Foreword by Janet Yellen
Ezra Vogel on Deng Xiaoping and the Transformation of China
Ezra Vogel has published hugely influential books on both China and Japan. In his latest, he examines the key role played by Deng Xiaoping in moving China away from a thoroughly planned economy, a transition that required becoming much more open and engaged with the rest of the world. In his Nov. 9, 2011 presentation at the USC U.S.-China Institute, Vogel focused on how Deng's foreign policies were very much driven by his assessment of the desperate need China had for better trained personnel, foreign capital, and foreign technology. Click on the play button below to watch his talk..
This video is also available on the USCI YouTube Channel.
“Deng Xiaoping's skill, vision, and courage in overcoming seemingly insuperable obstacles and guiding China onto the path of sustained economic development rank him with the great leaders of history. And yet, too little is known about the life and career of this extraordinary man. In this superbly researched and highly readable biography, Vogel has definitively filled this void. This fascinating book provides a host of insights into the factors that enabled Deng to triumph over repeated setbacks and lay the basis for China to regain the wealth and power that has eluded it for two centuries.”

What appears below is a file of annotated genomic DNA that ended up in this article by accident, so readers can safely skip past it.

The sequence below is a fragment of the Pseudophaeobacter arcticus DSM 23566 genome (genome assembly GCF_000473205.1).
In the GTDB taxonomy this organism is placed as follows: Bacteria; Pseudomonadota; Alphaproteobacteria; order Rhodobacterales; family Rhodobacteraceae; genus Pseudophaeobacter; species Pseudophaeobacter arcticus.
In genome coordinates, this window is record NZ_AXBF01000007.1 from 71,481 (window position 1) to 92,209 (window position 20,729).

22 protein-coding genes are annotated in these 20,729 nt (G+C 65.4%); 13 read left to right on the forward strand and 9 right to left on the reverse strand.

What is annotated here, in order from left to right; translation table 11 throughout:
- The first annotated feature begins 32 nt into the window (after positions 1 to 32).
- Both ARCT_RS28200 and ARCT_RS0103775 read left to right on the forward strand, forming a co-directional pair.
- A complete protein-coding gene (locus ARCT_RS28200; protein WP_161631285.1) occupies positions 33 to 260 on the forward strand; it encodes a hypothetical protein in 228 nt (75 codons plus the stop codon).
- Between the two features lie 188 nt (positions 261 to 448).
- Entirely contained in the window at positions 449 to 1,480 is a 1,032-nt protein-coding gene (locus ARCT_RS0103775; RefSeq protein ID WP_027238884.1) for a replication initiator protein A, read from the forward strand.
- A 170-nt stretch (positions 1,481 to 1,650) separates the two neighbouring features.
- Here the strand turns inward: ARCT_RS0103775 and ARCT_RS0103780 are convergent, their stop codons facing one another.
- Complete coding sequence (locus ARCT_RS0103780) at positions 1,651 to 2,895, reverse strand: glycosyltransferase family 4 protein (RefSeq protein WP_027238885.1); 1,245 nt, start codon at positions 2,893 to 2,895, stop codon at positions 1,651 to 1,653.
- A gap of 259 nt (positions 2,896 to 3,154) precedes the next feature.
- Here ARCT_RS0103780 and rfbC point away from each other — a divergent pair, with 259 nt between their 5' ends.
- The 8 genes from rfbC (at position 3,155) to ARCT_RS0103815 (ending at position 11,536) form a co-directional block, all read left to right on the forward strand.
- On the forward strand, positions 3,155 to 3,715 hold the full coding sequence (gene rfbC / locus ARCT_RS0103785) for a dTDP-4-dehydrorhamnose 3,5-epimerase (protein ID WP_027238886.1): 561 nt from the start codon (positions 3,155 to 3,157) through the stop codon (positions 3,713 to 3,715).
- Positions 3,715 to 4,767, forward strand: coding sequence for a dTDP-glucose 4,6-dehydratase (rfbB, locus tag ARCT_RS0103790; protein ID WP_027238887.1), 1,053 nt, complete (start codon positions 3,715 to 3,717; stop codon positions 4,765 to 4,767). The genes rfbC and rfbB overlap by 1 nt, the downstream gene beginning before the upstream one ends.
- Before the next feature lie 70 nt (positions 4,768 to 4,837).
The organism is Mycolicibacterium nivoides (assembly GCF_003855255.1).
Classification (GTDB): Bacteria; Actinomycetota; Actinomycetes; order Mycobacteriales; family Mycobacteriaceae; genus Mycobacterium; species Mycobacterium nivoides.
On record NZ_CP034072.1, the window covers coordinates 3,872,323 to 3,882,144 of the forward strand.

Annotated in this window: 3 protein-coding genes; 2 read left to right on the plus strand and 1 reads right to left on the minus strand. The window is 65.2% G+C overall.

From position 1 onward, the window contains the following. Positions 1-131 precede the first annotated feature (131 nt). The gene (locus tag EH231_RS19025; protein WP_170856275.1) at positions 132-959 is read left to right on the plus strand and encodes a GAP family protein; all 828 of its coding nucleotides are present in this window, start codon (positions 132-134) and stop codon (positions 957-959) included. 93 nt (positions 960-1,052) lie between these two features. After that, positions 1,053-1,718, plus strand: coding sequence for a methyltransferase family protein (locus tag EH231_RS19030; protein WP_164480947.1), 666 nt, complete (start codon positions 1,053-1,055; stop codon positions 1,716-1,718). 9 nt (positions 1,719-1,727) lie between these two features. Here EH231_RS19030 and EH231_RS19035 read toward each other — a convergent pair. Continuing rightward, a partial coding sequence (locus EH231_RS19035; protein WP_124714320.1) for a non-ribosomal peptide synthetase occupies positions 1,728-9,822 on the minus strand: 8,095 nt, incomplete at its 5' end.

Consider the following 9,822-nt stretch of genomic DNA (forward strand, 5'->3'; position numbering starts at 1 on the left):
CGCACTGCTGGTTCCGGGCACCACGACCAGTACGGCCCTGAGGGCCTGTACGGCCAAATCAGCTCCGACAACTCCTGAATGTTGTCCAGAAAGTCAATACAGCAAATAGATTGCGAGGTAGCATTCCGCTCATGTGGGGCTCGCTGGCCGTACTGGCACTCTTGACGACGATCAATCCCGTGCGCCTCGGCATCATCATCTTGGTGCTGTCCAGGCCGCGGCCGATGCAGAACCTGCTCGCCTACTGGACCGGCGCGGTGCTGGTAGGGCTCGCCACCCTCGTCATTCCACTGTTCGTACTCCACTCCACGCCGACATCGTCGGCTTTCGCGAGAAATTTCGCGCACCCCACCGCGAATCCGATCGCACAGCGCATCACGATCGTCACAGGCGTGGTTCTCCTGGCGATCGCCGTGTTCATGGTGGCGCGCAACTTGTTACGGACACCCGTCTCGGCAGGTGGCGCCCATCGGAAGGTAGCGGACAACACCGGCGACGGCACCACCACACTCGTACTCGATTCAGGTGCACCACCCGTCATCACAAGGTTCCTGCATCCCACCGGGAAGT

Ezra Vogel is professor emeritus of sociology at Harvard University where he taught 1964-2000. He is one of the most influential scholars of East Asia, contributing vital books on China and Japan. His China-focused titles include Canton Under Communism (1969) and One Step Ahead in China: Guangdong Under Reform (1989). His books on Japan include Japan's New Middle Class (1963), Japan as Number One: Lessons for America (1979), and Is Japan Still Number One? (2000). In addition to these seminal works, Vogel has edited a number of others, including Living with China : U.S./China Relations in the Twenty-First Century (1997). Professor Vogel is a member of the USC US-China Institute Board of Scholars.
The event was co-sponsored by The Pacific Council on International Policy.
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